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Re: MYSQL's GRANT PROXY ON ''@'' TO 'root'@'localhost' impersonate or spoof? how/why?

I have been taught that:
GRANT ALL on *.* to 'ed'@'xyz.com' identified by 'mypasswd';

grants all privileges except with grant option  but since proxy on seems to be yet another privilege not included in the all or all privilege privilege what is the deal here???

however I see when I do a
mysql>show grants
another privilege I would like to better understand namely the one in the  subject here:

I read the manual but please tell me you can fully digest this text in a meaningful way

I mean impersonate as in act like a legal proxy?  are we talking permissions to
connect as someone else from my account if so how?  
Why and how do I use this privilege and can I bestow it on another user?
what are the security considerations with this privilege?
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Robert Silver
Asked:
Robert Silver
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1 Solution
 
Dave HoweCommented:
GRANT is a general purpose command for setting things on a user account; GRANT ALL sets all the global database permissions, but doesn't set explicit permissions per-database (which is something else you can do with GRANT), proxy rights, SSL configuration settings... so ALL is in the context of "all global rights" not "all rights" or "all settings"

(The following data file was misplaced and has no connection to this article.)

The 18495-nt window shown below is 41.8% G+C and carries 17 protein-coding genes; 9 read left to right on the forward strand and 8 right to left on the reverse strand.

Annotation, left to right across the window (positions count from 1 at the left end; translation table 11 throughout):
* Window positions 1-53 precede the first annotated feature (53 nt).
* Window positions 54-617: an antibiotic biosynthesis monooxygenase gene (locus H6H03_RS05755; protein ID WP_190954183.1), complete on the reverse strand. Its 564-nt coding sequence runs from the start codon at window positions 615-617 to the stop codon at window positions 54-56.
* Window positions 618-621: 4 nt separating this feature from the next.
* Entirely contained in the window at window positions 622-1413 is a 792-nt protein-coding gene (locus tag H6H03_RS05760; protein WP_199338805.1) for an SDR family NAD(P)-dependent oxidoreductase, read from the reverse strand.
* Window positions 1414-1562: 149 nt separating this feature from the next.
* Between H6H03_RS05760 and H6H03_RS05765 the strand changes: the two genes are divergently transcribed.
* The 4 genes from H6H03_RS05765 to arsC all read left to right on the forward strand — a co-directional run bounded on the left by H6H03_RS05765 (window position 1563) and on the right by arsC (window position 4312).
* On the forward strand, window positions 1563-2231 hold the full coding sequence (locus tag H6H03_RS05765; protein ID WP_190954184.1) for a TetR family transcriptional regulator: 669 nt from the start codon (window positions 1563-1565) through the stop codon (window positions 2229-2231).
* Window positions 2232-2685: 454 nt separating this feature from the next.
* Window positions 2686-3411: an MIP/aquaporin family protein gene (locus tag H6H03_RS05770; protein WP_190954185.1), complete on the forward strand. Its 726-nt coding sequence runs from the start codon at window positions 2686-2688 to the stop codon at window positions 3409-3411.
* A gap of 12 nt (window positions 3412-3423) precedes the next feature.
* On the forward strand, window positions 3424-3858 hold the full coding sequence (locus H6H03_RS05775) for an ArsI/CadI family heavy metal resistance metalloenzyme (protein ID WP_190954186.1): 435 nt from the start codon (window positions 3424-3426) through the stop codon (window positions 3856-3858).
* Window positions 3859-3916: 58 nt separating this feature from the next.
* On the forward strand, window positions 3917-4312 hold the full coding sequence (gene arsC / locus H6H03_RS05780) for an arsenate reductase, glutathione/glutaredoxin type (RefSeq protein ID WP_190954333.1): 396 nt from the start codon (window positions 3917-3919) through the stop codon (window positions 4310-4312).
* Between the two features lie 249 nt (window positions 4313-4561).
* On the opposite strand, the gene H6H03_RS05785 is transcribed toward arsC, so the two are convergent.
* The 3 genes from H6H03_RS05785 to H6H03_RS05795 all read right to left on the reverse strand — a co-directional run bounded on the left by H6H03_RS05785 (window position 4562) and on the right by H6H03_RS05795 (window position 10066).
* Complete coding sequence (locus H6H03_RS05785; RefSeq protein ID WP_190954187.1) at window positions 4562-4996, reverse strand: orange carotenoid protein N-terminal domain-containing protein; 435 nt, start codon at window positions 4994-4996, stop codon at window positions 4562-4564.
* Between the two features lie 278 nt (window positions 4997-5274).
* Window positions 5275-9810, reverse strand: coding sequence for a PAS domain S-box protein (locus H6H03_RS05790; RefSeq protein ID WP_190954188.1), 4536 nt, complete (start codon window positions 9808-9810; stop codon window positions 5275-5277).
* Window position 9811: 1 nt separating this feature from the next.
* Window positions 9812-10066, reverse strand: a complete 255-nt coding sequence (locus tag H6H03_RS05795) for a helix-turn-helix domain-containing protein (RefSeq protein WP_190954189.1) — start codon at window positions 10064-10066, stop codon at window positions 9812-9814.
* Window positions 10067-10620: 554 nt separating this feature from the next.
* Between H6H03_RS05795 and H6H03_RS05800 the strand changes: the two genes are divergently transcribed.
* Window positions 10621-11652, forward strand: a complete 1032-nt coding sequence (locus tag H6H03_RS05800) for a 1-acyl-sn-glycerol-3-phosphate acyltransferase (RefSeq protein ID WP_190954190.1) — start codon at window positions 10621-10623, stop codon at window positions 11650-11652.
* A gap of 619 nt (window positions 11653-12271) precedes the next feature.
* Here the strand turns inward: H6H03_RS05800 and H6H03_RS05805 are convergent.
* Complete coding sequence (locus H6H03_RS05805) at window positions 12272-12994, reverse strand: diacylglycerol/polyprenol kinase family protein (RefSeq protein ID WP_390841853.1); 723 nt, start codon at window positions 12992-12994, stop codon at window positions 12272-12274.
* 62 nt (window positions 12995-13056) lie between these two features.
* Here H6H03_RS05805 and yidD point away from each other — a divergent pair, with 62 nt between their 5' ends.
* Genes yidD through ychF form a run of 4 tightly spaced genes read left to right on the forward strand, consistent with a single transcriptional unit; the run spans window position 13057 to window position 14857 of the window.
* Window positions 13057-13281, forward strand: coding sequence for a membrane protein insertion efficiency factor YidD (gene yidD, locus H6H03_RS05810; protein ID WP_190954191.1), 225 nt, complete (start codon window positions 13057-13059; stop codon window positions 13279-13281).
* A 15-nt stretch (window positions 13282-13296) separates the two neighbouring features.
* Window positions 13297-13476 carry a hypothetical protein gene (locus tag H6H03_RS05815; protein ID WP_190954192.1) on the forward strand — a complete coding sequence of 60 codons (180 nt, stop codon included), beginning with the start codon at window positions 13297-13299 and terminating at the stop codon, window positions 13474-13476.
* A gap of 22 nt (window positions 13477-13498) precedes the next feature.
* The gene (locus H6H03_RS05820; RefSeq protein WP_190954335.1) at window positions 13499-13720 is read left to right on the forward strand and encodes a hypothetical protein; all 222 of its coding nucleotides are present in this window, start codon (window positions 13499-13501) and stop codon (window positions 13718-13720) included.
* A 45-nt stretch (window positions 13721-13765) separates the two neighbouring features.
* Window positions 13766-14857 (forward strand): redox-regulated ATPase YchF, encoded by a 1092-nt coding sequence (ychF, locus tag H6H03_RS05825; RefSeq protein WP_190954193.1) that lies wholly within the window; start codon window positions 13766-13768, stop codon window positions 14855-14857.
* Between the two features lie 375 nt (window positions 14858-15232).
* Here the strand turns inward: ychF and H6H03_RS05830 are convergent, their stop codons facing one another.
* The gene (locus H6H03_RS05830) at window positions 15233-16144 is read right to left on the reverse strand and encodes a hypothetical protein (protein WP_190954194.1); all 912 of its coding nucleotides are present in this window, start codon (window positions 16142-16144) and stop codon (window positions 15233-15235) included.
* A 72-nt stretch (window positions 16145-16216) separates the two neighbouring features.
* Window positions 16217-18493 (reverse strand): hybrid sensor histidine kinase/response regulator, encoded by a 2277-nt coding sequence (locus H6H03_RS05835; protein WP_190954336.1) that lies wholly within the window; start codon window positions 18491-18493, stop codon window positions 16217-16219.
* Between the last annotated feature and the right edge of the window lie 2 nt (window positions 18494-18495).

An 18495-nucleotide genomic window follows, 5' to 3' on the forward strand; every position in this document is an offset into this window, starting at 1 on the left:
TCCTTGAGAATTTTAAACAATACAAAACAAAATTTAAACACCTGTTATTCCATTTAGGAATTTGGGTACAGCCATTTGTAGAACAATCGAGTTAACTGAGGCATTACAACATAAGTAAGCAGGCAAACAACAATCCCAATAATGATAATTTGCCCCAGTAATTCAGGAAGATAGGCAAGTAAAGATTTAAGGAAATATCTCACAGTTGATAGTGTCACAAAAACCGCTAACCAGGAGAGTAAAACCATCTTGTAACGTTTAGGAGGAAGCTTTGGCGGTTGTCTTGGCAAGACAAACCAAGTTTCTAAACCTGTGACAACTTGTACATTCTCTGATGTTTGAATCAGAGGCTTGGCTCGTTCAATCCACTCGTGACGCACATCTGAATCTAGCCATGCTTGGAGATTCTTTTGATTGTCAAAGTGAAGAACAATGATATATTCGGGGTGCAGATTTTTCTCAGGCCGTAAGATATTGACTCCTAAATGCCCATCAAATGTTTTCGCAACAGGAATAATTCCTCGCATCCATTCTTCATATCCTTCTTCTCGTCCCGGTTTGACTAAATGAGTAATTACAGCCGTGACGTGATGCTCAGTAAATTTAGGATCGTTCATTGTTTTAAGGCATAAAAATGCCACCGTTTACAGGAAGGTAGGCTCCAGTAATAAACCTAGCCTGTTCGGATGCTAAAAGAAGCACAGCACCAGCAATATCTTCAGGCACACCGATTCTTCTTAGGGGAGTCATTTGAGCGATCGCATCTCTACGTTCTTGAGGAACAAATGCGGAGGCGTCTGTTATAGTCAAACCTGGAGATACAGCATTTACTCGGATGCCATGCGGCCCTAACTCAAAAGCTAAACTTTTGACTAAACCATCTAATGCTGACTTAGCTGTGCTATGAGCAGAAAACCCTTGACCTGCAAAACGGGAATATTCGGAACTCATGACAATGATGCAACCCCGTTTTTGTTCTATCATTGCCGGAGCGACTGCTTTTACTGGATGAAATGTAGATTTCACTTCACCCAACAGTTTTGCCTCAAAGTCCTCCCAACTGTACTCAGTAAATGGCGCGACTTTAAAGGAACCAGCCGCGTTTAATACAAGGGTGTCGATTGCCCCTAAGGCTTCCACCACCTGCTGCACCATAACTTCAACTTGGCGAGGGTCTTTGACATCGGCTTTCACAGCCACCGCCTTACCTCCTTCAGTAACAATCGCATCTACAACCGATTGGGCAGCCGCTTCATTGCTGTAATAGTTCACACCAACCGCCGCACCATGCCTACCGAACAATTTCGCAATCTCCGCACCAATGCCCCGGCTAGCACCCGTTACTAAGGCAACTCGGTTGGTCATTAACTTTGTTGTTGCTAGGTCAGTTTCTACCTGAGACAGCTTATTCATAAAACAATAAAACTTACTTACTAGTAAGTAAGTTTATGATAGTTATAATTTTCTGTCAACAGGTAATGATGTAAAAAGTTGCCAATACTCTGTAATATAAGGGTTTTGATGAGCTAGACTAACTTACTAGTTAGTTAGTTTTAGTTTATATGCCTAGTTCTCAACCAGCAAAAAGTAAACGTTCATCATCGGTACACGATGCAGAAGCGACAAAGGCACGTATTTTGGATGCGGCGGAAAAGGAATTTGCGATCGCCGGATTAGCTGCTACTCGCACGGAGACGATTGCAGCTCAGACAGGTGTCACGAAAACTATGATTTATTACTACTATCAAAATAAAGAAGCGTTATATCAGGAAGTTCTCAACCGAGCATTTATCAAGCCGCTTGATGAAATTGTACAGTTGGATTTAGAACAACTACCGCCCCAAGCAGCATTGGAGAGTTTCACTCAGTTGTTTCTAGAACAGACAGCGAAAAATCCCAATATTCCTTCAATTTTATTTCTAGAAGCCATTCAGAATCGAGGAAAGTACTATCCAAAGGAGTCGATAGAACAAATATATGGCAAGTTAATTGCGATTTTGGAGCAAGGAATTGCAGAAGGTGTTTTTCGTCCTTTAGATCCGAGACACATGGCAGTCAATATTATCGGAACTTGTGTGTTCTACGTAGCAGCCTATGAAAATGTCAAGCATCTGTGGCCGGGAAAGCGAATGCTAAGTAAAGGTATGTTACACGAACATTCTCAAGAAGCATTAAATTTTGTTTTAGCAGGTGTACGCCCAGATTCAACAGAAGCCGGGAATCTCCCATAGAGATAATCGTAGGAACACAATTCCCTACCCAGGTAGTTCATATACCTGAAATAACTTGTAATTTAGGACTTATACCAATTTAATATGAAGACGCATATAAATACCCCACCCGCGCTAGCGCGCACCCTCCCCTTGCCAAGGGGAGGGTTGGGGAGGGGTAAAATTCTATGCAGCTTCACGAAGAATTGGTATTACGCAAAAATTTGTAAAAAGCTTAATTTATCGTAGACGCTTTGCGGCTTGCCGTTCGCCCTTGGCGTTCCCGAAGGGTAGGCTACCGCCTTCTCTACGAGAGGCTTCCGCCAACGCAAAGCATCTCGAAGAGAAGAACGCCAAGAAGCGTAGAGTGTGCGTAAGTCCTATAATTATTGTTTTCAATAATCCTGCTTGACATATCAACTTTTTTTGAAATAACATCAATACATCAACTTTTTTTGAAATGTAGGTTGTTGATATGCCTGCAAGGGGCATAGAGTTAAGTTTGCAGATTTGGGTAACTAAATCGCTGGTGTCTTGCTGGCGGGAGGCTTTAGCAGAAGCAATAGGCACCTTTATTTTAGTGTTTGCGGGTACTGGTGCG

GRANT PROXY is an odd one. It is rarely seen, but is used when the user must log in with one set of credentials, but act on the system as another user.

For a usage scenario, lets assume that you have a module that allows a user to authenticate with AD, and that you want to allow that user to log in as "mysql-admin". Now, you *could* add a mysql-admin account to AD, but you want to retain the option to log in locally as "mysql-admin" with a local password, rather than being locked out if the link to AD is down, or the AD account is locked out, or whatever (ok, this scenario is a bit of a reach). Or maybe,  you want three users to log into the db as mysql-user, but use their own usernames and passwords. - lets call them fred, bob and nigel.

you would first add the three accounts (I will show one, but the other two would be identical other than in name)

CREATE USER 'fred'@'%' IDENTIFIED WITH auth_pludin_ad AS 'mysql-admin';
GRANT PROXY on 'mysql-admin'@'%' TO 'fred'@'%';

now, *provided* 'auth_plugin_ad' supports this syntax (and not all auth plugins do), when user "fred" logs in, with his AD password, he appears to the database as user "mysql-admin" - does that make sense?

In practice, I have never used this, nor do I know anyone who has - but the functionality is there in case you need it :)
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Robert SilverAuthor Commented:
Thank you for that excellent explanation - You should consider authoring a book
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Dave HoweCommented:
Nah, I don't know enough about mysql to compete with the hundreds of books out there :)
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